The United States has long been an important aid provider to Jordan. In early 2018, the Trump administration signed a $ 6.4 billion five-year aid agreement with Jordan that increased the annual aid amount by $ 275 million to $ 1.3 billion. This surge "underscores the central role Jordan is playing in promoting and securing regional stability and supports US goals such as the global campaign to combat ISIS, counter-terrorism cooperation and economic development," the State Department said at the time.
Al-Tamimi was arrested by Israel weeks after the bombing and sentenced to 16 life sentences. However, he was released as part of the 2011 Israel-Hamas prisoner exchange and moved to Jordan. She appeared frequently in the media, expressed no remorse for the attack, and said she was satisfied with the high death toll.
Among the victims of the attack was Malka Roth, a 15-year-old Israeli-American girl whose father Arnold Roth led a campaign to extradite Al-Tamimi.
In an interview on Monday, Roth said his attempts to speak to Jordanian officials, including a letter to the Washington ambassador last year, were ignored. "The Jordanians were extremely rude and unhelpful in every way we tried to contact them," he said.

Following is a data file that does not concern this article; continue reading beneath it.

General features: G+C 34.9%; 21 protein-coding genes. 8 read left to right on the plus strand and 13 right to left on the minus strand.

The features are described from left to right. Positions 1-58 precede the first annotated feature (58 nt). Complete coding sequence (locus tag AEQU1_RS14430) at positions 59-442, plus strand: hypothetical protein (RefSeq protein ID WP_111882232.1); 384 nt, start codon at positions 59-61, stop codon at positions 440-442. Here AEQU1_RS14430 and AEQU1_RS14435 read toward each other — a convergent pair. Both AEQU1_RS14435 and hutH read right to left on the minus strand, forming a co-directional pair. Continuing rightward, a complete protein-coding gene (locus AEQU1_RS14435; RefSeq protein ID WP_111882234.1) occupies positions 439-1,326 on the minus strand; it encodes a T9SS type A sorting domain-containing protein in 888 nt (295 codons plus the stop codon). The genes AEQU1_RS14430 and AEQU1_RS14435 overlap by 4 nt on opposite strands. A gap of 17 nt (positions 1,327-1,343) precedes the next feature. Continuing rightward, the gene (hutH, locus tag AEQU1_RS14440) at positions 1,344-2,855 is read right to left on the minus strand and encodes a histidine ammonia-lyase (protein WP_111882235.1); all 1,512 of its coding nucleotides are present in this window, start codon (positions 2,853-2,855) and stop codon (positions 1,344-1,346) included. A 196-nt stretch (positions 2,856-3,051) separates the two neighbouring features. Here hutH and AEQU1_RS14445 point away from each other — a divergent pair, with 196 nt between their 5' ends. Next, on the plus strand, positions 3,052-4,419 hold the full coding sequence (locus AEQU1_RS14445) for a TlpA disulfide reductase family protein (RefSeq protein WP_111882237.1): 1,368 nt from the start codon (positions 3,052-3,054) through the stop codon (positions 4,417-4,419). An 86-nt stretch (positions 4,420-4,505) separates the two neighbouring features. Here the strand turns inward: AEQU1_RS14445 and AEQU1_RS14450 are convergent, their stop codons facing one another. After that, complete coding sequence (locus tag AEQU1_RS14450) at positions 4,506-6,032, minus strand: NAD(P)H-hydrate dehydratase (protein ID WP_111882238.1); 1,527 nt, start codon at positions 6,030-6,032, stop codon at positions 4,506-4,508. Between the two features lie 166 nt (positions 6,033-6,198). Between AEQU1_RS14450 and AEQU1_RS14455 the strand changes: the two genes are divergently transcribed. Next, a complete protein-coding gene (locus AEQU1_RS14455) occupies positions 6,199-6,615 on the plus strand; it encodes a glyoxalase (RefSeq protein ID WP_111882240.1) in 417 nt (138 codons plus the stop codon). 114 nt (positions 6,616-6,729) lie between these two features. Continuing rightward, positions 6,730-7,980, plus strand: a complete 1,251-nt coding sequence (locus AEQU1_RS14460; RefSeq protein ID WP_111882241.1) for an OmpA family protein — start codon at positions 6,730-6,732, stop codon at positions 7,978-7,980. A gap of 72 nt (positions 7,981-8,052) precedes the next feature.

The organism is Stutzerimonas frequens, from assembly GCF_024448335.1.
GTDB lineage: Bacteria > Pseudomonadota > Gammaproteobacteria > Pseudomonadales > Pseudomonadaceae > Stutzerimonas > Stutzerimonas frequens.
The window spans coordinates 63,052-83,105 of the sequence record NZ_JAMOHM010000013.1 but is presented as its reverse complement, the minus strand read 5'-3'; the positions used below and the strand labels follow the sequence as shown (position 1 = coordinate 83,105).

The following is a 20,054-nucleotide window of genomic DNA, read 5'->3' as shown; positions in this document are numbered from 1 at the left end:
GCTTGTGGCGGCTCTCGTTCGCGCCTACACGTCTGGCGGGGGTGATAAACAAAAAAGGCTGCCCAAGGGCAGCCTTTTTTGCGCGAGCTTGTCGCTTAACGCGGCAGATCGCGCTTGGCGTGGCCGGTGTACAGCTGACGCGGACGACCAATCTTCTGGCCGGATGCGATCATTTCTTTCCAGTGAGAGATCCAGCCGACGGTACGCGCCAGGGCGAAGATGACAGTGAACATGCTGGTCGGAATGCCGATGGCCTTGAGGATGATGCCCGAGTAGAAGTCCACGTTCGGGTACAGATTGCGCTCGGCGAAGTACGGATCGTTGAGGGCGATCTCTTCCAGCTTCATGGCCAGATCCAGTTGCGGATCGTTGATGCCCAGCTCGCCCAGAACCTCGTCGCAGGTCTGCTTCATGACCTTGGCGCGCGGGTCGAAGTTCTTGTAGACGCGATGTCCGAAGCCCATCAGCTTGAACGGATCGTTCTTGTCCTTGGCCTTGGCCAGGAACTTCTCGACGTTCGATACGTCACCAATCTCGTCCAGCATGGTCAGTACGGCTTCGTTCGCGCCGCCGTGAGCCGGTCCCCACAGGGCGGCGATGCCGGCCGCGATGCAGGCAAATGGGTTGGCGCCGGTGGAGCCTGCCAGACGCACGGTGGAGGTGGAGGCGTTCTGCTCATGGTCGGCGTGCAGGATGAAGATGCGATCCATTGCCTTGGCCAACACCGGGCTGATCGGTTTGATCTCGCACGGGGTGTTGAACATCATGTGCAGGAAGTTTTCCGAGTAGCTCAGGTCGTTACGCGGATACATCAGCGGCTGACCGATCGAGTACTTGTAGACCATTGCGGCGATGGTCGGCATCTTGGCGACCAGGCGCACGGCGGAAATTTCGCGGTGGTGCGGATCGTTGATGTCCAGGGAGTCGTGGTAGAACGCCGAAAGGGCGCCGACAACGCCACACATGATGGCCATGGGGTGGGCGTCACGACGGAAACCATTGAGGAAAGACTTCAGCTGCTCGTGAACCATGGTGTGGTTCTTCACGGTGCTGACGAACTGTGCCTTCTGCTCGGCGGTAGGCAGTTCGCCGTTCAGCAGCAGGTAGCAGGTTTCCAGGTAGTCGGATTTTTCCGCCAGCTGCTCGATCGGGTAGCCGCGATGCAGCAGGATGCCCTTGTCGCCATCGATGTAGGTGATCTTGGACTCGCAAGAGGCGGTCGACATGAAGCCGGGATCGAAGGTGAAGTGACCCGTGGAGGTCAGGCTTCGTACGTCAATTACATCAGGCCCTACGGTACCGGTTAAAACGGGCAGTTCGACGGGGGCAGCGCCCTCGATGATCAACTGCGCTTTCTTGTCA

Roth said he had started making progress with members of Congress and quoted a letter of April 30 signed by seven Republican lawmakers to the Jordanian ambassador to request extradition of Al-Tamimi.
"My wife and I have been fighting since February 2012 for the US to accuse, extradite and prosecute this horrible refugee who is proud to have murdered so many children," he said.
The explosion at the Sbarro restaurant in downtown Jerusalem started on the afternoon of August 9, 2001. The attacker detonated explosives that were hidden in a guitar case filled with nails. Among the fatalities, seven were between 2 and 16 years old, and many were wounded.
Al-Tamimi, a Hamas activist who picked the target and led the bomber there, said in an interview with the AP in 2017 that the Palestinians have the right to use all means to oppose Israeli rule.
In 2017, the Jordanian Supreme Court ruled that she could not be extradited. According to reports, the 1995 extradition treaty had not been ratified. She also claimed that the United States had no right to indict her because she had already been tried and sentenced in Israel.
In Jordan, Al-Tamimi's extended family sent a letter to the king on Tuesday asking him to resist American pressure and close the files against them. The request for extradition was "political". "Jordan has and will not compromise under your Hashemite flag to compromise its human dignity and national sovereignty over the entire national soil," the letter said.
There was no immediate comment from the palace.
Federman reported from Jerusalem. Omar Akour from Amman, Jordan, contributed to this.